Food Fusion: Tea

Categories: Pesticides

Tea is a product loved by many consumers around the world. Most of the tea leaves are extracted from China or India. From the plantation plants, it makes its way to millions of homes. From this process, it goes through a commodity chain. In this essay, I will be focusing on the chain of production of tea in India. The commodity chain does represent a fusion between local producers and global consumers because the tea produced in India contributes to the global economy by exporting their products.

Some of the cultivated tea remains in India and is transported throughout the country by trucks. Most of the tea, however, is sold through E-Auction which is managed by the Tea Board of India (Sharma 2015). Some of this tea bought by e-auctions include Unilever’s Lipton tea which is found throughout the States’ grocery stores. The commodity chain activities I will be focusing on include the effects of the production of tea leaves in India.

Tea leaves are grown throughout India. Most of India’s fertile lands are used to grow tea plants. Many tea plants are being grown in India has a high concentration of monoculture. A monoculture is when there is one crop in a given area. The concentration of a monoculture leads to the need to use pesticides because many pests prefer an environment of a single crop. The use of pesticides makes the tea consumers consume more dangerous from the harsh chemicals. The pesticides are also harmful to the tea workers causing respiratory issues.

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In 2011, two pregnant elephants died from the use of pesticides in a tea estate in India (Bhaumik 2011). These elephants ate the grass that was contaminated with pesticides. Furthermore, tea plants occupying most of the fertile lands are getting old, so the farmers are forced to look for a new way to replace the older plants with higher-yielding younger tea plants. This led to the development of nurseries for tea plants in which new tea plants are grown from bushes and then grown in nurseries. The cultivation of tea leaves poses a threat to the wildlife surrounding them. Not only does the production of tea leaves affect the wildlife, but it also affects the land. The tea plants are over-farmed which takes away the nutrients in the soil. ThisGuwahati leads to soil erosion, deforestation, and the loss of rainforests. Many species also lose their habitat which results in species endangerment.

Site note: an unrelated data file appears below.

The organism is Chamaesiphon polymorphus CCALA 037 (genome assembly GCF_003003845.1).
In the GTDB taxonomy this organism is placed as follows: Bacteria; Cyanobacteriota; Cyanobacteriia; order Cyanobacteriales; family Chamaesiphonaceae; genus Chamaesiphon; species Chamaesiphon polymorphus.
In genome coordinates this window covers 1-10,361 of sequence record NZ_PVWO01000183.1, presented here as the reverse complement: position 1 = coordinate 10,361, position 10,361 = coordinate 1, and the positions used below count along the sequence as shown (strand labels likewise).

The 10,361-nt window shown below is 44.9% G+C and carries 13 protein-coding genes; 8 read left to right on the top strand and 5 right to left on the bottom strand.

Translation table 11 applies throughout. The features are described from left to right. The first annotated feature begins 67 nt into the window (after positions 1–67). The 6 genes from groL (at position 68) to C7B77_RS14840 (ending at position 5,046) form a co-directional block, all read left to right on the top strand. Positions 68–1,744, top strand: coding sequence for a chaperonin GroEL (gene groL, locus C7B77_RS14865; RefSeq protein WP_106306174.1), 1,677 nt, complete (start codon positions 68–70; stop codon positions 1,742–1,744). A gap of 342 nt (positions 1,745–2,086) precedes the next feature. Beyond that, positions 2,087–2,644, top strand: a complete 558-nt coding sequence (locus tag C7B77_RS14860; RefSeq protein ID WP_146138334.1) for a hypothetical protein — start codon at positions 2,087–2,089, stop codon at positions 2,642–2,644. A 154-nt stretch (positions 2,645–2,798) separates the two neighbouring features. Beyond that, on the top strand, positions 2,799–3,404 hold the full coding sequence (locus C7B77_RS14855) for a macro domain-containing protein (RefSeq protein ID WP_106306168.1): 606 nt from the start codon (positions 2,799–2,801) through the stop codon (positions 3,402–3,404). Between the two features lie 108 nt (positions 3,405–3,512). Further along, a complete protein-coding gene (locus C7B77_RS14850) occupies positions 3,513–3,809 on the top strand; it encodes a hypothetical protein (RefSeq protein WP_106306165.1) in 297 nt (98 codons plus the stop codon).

To distribute the tea leaves, the leaves need to be extracted to make tea. The labor is provided by the people of India. Over 50% of laborers are women and some are children (Rasaily 64). The intensive work to extract tea leaves is manual and skilled. The tedious work includes picking two leaves at a time per bud. These laborers earn 115 rupees a day which is equivalent to about USD 2 a day. Because children doing tedious work on these tea plantations, it is a violation of human rights. The reason why children are working on these tea plantations is that for workers to get their 115 rupees they must reach a quota (Bhowmik 46). This results in parents bringing their children to work to meet their quotas.

After the tea leaves have been extracted in India, the tea leaves are then sold in tea e-auctions. The Tea Board of India oversees the e-auctions in Siliguri, Kolkata, Cochin, Coonor, Guawahati, and Coimbatore. The distribution of the tea is affected by the Tea Board of India. They constantly promote exporting to outside countries such as the U.S. to increase the demand for Indian teas. This then puts a strain on tea estates to increase their yielding of teas when it is already too difficult. It then affects the conditions of the workers on the tea estates. For the U.S., tea leaves are usually bought by Unilever which owns Lipton. Unilever would purchase these tea leaves from the e-auctions and make their blend with it. Then it is sold in grocery stores like Publix in Tampa. It is then purchased by the consumer and consumed.

Ultimately, tea production goes through many hands to get to our homes in Tampa, Florida. The result and demand of buying tea leaves from India are taxing on the lands of India but are needed to promote low-paying work on tea plantations. While it mostly benefits corporations like Unilever by the huge profits, it places a huge strain on workers on tea estates to meet the demands of big companies. However, there are efforts to push the reform of the tea industry to become more sustainable such as Rainforest Alliance, Fairtrade, and more. The organizations work to ensure tea workers get paid decently and have better standards for the environment. Because the tea leaves of India reach many doorsteps throughout the world, the chain of commodities poses a link between the producers of tea and the consumer on a global scale.

Work Cited

  1. Bhaumik, Subir. “Pesticide Ban Call for around India’s Kaziranga Park.” BBC News, BBC, 12 Jan. 2011,
  2. Rasaily, Rinju. “Women’s Labour in the Tea Sector.” Globalization, Development and Plantation Labour in India, 2014, pp. 51–81., doi:10.4324/9781315620510-3.
  3. Sharma, Vishal. “Major Tea Producing States in India – Important India.”Important India. 21 Jan. 2014. Web.

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Food Fusion: Tea. (2022, May 28). Retrieved from

Food Fusion: Tea
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